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June 20, 1789 Every day was another day in perdition with endless hunger patched onto the empty stomach. The clergies and nobles played above the laws as we played in their hands. The constant rumbling of my son's stomach was guilt that became a burden on my shoulders. Dangling, hanging, and rotting, the door opened up with a slight pull, into my 'home'. Droplets of rain welcomed me through the tattered ceiling as they fell on my forehead. Walking across the squeaking floor boards, Aïcha handed me a piece of ripped bread as the fire started dancing again under Aïcha’s attempt of making the house warmer. "Was that enough money to buy bread?" I asked as I devoured the bread, chewing and gulping, forcing it down the dry corridor of my throat. Astrid face froze for a second as her faint smile disappeared. Tears falling, head shaking, Astrid slowly sat on the wobbling chair. "The prices of bread increased again, there is no way we would be able to feed the kids. The country's debt is getting higher and higher. There's just no way…" Astrid ranted exhaustedly, as the bags under her eyes were now visible. The country’s debt was a chain to us. It was the cause of poverty, harsh labors and perennial hunger. all happened after the American Revolution. France had to pay for the cost of Revolution and we never got our earn of money. The First and Second Estate, too full of themselves never bothered to work. Making us a slave to the country, an endlessly working horse for the avarice pigs. "I know, don't worry the deputies of the Third Estate formed a National Assembly. I'm part of it. We're going to talk to the King. He assembled the Estates-General for the first time after 175 years." I comforted her in a soothing tone smothered with lie. A lie so deceiving, that I used it to fool myself from the approaching wave of fear. Just to save myself from drowning. But deep down there was a question attempting to float that colored my thoughts. ‘Will the King listen?’ With the question ringing in my head, I slowly walked out the door with a little taste of bread still lingering inside my mouth along with the lurking responsibility now attached onto my shoulders. After walking a few miles mindlessly, I stopped dead in my tracks by the mass of people being kept out of the Versailles. I quickly joined the group and grabbed onto the nearest person. “Excuse me, can I ask what’s happening?” I asked desperately as anxiety started to climb up my neck, choking me ever so slightly. Jean-Sylvian Bailly turned around as he glanced at me. Then he hollered out to the rest, "We're locked out!"


Silence. Silence turned into whispers and whispers turned into shouts as everyone glanced at one another in dismay. The unspoken truth spreaded to anger that filled the empty air. “We aren’t going to stay here all day, are we?" Bailly continued to shout out to the crowd. Nodding upon his words, everyone followed each other's tails towards an available space in Versailles. Salle du jeu de paume - An Indoor Tennis Court. Around 576 members glanced at each other as they signed the paper spread across the table that was written by Emmanuel Sieyès. Every time a new man signed, people applauded in glee. Everyone except one person, Joseph Martin d’Auch, the deputy of Castelnaudary, refused to sign the oath. The Oath that would be long remembered. "We will not separate, and will reassemble wherever circumstances require, until the constitution of the kingdom is established!"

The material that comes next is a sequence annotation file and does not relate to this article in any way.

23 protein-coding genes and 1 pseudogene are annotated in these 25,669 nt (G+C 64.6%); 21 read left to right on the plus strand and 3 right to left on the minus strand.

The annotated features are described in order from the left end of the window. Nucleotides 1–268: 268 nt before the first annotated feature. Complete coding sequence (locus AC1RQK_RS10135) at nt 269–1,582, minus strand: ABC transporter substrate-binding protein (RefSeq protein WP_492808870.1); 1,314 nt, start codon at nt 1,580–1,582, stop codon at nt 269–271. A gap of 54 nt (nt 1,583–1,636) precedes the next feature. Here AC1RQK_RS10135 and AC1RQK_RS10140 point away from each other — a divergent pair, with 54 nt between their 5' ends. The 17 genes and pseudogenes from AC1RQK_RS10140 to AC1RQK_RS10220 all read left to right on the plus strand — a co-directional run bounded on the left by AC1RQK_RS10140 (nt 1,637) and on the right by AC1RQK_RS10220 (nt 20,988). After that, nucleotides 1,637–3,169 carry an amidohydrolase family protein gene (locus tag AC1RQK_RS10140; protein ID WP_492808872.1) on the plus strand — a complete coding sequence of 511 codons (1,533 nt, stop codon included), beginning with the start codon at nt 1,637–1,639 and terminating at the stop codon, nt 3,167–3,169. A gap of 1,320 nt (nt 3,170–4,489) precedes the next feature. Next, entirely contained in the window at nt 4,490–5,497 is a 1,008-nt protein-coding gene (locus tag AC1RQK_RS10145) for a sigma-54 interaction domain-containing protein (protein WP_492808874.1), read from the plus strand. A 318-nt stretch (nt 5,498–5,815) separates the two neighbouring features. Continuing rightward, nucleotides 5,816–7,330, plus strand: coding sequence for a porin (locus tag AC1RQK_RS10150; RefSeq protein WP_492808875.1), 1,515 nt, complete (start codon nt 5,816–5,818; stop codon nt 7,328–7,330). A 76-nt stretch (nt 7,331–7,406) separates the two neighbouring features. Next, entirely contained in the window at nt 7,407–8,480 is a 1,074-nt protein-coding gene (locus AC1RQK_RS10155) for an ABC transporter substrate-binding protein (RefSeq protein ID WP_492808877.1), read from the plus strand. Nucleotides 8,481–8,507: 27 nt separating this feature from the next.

Figure 1: The National Assembly gathered in the Tennis Court after being locked out from where the Estates-General meeting was held.


July 14, 1789 It was a pleasure to destroy. It was a special pleasure to see a great crowd equipped with muskets, swords and various impromptu weapons gathered around the Bastille through the tranquil dawn tinted with a various shade of orange. Stretched towards the empty sky, the Bastille stood ignorantly as King Louis XVI’s absolute power. Bernard-René Jourdan de Launay, a persistent protector who refused to surrender, was the military governor of the Bastille. Hands sweating, heart pounding, I grasped on to the handle of the cutlass sword that protected my life. As anger continued to rage on, the sun started to rise from its hiding. A shade of blue dominated the orange sky, slowly changing it to a duplication of the ocean. At that moment, a delegation was sent from Hôtel de Ville to see Launay. Later that day, it was revealed that the delegation traveled to obtain the surrender of powder, cannon and the Bastille. Unknown to the situation happening inside, as Launay withdrew the cannon from the embrasures everybody tensed up, fearing that Launay was loading it. The clock dinged noisily, screaming that it was 12:00. After several minutes, one of the delegates, Thuriot de La Rozière returned to the Hôtel de Ville through the pushing crowd. The long wait due to the delegations only angered us, pushing each other into the inner courtyard that was undefended, we cut the chains that were holding the drawbridge. Along with a crash and cacophony, the bridge fell down, instantly killing one of the attackers. Blood oozed out from under the bridge as the hand lay motionlessly. Without a blink of an eye or hesitation, everybody stormed across the bridge.

Figure 2: The Storming of the Bastille turned bloody after Launay's soldiers started to fire.

The panicked soldiers of de Launay’s, puzzled and startled, quickly took up a defensive position. But the thrill of adrenaline only powered us. The remaining people outside tried to lower the second drawbridge. That was when I heard Launay screaming for open fire, drowning out the loud mumbling with a hint of trepidation laced in his quavering voice. As if a curse was lifted, by the end of Launay’s orders, muskets started to fire. People started to collapse, only to be rolled around by the feet of the people rushing into each other for victory. The smell of blood attacked the atmosphere as an estimated number of hundred friends and members were killed or wounded.